Elections commissioner says early in-person voting could become standard every year
MONTGOMERY COUNTY, Va. (WDBJ) - The popularity of early voting across the country is evident in the numbers.
“America has already surpassed the number of early votes that we had in 2016," Christopher Piper, commissioner of the Department of Elections, said.
Virginia is no exception.
“Before election day in 2016 was 566,000 people. So far, we’re at 2 million," he said
Of the 2 million ballots cast, about 1.3 million were early in-person voters.
“So far, so good. Knock on wood," Piper laughed. "Things have gone pretty well and we anticipate a smooth election day.”
He added early in-person voting could be standard practice for future elections.
“I do believe that early voting is a method that voters really, really love and will continue to utilize going forward," Piper explained. “I think we all need to get used to the idea that it’s not Election Day or Election Night, it’s Election Season.”
This year especially, Piper warns voters not to expect results from every election by the time they go to bed Nov. 3.
“The results can’t be fully known until all the ballots have been counted," he said. "And that could be as long as Tuesday, Nov. 10.”
Piper said registrars are committed to accuracy. With the influx of absentee ballots that could be coming in as late as Nov. 6, posting the correct results will take time.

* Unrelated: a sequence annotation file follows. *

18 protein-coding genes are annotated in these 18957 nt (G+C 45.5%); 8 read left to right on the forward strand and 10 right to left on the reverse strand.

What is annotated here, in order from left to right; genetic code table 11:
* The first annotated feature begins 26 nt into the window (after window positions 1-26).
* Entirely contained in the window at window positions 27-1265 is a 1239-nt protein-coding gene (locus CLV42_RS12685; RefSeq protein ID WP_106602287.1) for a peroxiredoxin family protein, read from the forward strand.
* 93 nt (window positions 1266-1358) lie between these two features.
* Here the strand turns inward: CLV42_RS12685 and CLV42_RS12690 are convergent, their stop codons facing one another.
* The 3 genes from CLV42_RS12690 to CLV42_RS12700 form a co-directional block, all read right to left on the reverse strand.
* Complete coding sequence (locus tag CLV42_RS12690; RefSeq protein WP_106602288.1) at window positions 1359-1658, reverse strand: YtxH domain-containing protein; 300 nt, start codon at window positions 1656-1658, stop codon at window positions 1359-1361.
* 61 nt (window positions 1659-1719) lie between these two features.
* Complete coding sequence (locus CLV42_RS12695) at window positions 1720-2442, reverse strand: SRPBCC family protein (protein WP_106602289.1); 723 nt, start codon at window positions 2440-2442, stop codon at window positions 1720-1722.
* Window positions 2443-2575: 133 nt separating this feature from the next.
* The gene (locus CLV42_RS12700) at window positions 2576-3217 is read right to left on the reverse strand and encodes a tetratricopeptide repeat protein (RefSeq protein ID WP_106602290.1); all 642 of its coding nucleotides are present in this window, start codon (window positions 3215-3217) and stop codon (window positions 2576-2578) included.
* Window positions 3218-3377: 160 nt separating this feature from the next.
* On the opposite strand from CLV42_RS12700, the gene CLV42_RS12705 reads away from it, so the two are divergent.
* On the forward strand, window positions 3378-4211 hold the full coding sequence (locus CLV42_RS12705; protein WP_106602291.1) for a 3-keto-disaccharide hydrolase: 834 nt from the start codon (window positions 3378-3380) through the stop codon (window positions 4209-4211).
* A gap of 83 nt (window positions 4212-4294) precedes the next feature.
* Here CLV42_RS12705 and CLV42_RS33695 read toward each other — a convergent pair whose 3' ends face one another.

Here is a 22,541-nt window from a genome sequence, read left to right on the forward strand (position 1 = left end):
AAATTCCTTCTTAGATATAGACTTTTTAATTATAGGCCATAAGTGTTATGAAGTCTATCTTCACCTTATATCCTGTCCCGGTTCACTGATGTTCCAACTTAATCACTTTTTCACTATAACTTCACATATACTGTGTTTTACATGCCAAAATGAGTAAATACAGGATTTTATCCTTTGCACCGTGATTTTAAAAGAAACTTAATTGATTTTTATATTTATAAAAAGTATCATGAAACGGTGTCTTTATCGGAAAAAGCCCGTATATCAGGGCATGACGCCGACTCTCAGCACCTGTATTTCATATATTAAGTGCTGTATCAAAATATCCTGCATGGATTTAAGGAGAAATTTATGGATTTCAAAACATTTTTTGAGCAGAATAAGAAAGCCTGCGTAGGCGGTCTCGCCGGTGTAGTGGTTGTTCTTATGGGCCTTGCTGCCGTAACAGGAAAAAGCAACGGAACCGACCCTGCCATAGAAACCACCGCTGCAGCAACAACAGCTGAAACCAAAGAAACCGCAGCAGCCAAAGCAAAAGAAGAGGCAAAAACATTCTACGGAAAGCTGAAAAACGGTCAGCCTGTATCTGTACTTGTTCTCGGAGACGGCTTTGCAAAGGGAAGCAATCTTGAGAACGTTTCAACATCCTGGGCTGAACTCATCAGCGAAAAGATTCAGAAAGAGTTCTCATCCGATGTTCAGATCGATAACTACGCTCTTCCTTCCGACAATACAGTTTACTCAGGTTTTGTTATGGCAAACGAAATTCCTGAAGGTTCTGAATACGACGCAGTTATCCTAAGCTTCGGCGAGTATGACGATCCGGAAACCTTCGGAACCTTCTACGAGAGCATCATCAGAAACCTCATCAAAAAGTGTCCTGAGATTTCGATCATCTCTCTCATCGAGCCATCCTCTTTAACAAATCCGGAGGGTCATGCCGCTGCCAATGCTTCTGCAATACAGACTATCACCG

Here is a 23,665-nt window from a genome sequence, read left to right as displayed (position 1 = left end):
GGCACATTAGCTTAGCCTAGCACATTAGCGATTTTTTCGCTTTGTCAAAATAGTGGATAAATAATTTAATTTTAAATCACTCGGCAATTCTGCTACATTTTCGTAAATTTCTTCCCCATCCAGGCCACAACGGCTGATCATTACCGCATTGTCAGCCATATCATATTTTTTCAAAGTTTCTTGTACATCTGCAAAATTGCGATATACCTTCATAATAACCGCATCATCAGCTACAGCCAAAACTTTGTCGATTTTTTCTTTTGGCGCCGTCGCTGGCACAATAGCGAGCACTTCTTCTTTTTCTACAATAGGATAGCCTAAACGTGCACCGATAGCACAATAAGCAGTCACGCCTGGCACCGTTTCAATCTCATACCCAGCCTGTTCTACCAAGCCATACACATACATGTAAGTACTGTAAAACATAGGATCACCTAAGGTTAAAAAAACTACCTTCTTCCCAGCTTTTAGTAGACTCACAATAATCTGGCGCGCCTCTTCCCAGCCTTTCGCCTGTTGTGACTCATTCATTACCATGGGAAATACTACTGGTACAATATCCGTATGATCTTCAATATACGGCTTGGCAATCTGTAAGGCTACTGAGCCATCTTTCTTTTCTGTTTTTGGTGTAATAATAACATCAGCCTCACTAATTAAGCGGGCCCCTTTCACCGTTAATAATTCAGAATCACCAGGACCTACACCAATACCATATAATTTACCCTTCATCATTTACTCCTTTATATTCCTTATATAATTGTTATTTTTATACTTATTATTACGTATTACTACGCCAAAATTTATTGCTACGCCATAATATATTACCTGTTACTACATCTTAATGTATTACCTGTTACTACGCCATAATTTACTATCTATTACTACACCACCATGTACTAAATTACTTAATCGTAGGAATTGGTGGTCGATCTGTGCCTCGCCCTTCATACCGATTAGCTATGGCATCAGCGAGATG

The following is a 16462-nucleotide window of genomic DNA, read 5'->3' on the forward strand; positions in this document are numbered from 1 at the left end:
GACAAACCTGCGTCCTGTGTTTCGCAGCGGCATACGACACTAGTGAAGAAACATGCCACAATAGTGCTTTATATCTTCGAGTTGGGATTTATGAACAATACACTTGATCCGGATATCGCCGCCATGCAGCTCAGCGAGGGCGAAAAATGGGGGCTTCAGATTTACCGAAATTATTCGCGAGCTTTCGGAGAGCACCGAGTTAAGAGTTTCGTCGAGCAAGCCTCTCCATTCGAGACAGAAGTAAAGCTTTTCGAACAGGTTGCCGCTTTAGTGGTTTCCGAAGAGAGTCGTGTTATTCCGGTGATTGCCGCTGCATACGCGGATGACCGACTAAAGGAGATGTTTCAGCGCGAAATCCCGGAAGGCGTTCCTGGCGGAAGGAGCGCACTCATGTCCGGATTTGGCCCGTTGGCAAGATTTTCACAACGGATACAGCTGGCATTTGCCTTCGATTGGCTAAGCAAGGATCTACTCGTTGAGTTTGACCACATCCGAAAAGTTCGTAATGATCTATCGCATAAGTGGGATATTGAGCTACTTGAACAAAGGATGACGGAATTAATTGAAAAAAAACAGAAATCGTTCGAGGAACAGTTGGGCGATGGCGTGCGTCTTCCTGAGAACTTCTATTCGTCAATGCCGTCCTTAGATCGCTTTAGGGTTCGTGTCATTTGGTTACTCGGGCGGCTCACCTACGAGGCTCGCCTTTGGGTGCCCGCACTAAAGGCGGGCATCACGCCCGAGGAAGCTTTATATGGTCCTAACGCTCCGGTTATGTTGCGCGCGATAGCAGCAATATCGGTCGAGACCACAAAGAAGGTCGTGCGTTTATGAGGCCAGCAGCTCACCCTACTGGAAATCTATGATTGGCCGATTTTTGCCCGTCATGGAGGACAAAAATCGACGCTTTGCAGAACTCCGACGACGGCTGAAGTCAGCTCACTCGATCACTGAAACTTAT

“At the end of the day, it’s the voters' belief that the election results are what we say they are that keeps our form of government propped up. And I just want to reassure everybody that it’s folks you see on the streets every day helping to maintain the integrity of the election.”
The elections commissioner said Virginia is already at 50% of the total turnout from the last presidential election. He expects 60-70% of the votes will already be cast by November 3.
In Montgomery County, they’ve had a steady stream of walk-ins since early voting began back in September.
“We have eliminated the lines," chief elections officer, Curtis Ray Cox, Sr. said. "I don’t think anyone has had to wait longer than they would for a traffic light downtown.”
Of the county’s nearly 63,000 residents, more than 14,000 ballots have been cast in person and by mail.
“The purpose of this was to minimize contact for people who were concerned about exposure to the virus," Cox said.
Which is why they’ve also implemented curbside voting for those who can’t or don’t want to leave their cars.
“Come to the curb, let us know you’re out there and we’ll have someone bring a ballot to you," he said.
The phone number on the handicap sign in front of the Government Center calls the voter registrar.
From there, there are three easy steps to voting curbside.
“One, to go out to get the identification. Second, to take them the ballot after we’ve confirmed that they’re on the registrar’s voter list. And three, to make sure that ballot was read and has been voted," Cox explained.
Piper said this year has been all about re-evaluating how things are done to make it as safe and convenient for voters as possible.
“Real credit to the elections officials and general registrars across the Commonwealth for getting everything set up and making such an efficient process," he said.
Absentee ballots must be turned in to the registrar office by noon Nov. 6 to be counted.
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